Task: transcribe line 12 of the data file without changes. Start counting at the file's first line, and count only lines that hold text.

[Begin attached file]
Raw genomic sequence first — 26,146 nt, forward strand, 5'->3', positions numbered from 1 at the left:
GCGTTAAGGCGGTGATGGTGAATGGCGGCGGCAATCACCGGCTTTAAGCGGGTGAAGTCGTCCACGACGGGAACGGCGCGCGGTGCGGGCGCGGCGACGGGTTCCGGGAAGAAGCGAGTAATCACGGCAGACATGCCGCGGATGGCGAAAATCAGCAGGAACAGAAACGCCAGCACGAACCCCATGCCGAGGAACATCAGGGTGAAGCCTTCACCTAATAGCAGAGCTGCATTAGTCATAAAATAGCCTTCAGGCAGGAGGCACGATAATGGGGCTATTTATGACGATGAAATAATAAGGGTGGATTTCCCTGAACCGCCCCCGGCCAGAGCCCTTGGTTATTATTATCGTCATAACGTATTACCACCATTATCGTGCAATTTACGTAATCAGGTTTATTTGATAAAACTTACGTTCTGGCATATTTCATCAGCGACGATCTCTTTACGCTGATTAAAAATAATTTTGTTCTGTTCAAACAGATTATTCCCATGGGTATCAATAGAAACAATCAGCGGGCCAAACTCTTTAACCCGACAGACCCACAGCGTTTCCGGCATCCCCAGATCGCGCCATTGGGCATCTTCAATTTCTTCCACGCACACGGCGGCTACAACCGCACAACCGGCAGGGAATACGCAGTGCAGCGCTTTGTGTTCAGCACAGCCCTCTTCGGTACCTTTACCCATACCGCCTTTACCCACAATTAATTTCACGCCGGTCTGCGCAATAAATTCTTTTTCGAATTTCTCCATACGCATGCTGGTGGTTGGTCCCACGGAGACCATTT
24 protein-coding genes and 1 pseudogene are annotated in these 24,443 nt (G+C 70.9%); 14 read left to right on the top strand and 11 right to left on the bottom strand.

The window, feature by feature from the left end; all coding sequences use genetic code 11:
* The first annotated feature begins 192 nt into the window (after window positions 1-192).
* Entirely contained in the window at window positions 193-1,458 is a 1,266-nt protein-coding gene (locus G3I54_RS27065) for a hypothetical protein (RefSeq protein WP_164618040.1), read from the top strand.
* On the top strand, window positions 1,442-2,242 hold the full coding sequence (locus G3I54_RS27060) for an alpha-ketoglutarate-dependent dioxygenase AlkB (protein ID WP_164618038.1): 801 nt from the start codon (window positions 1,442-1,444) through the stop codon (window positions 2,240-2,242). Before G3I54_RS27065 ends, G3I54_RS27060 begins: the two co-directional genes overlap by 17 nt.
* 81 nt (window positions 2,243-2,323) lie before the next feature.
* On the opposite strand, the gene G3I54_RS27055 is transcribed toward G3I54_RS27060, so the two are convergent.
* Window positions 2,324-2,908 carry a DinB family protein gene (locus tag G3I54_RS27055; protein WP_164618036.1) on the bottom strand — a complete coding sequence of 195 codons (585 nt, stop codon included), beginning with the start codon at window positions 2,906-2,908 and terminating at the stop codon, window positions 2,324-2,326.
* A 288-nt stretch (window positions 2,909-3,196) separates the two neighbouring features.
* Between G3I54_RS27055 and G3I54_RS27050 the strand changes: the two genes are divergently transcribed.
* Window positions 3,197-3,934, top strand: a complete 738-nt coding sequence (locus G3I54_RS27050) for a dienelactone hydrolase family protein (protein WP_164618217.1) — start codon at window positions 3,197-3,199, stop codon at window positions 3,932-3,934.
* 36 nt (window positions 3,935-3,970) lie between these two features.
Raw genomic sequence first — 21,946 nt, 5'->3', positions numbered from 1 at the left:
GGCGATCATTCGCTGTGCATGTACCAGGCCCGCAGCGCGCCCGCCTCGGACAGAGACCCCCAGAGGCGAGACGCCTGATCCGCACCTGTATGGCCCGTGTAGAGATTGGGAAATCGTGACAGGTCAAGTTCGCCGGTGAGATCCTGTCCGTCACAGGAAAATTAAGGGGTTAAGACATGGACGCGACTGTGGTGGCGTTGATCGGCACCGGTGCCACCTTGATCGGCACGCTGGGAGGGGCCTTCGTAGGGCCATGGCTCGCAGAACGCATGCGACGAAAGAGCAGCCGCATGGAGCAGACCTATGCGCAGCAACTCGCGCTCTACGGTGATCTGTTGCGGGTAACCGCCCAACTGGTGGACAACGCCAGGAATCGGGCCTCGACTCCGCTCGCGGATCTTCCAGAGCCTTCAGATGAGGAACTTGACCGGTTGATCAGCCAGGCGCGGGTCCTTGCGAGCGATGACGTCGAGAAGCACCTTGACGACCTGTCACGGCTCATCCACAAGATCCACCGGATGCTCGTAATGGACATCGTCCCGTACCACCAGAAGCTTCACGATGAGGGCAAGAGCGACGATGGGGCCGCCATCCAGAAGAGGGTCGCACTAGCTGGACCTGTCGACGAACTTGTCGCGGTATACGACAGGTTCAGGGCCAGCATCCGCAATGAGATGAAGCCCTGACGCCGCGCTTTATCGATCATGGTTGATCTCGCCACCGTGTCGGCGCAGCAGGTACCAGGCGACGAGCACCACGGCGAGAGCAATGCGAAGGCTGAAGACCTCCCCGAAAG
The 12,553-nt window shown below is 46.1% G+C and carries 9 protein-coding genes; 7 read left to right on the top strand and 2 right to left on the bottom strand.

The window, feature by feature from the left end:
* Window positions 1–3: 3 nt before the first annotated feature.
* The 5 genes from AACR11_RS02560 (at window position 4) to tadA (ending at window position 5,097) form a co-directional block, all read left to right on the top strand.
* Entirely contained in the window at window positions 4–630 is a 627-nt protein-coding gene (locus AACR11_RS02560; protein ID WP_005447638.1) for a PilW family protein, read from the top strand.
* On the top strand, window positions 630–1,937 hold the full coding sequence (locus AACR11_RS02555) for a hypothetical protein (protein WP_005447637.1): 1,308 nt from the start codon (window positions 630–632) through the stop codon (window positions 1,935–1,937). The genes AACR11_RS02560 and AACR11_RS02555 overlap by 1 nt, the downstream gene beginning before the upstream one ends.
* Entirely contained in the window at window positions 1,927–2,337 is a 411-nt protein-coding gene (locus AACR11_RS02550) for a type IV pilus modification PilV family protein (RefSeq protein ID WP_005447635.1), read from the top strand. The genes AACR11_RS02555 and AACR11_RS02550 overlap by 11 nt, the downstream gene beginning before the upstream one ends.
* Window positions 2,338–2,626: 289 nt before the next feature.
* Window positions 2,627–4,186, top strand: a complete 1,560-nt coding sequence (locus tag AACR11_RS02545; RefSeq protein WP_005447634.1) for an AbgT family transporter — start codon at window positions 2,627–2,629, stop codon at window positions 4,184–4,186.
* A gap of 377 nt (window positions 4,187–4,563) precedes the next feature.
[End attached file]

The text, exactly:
* Between G3I54_RS27055 and G3I54_RS27050 the strand changes: the two genes are divergently transcribed.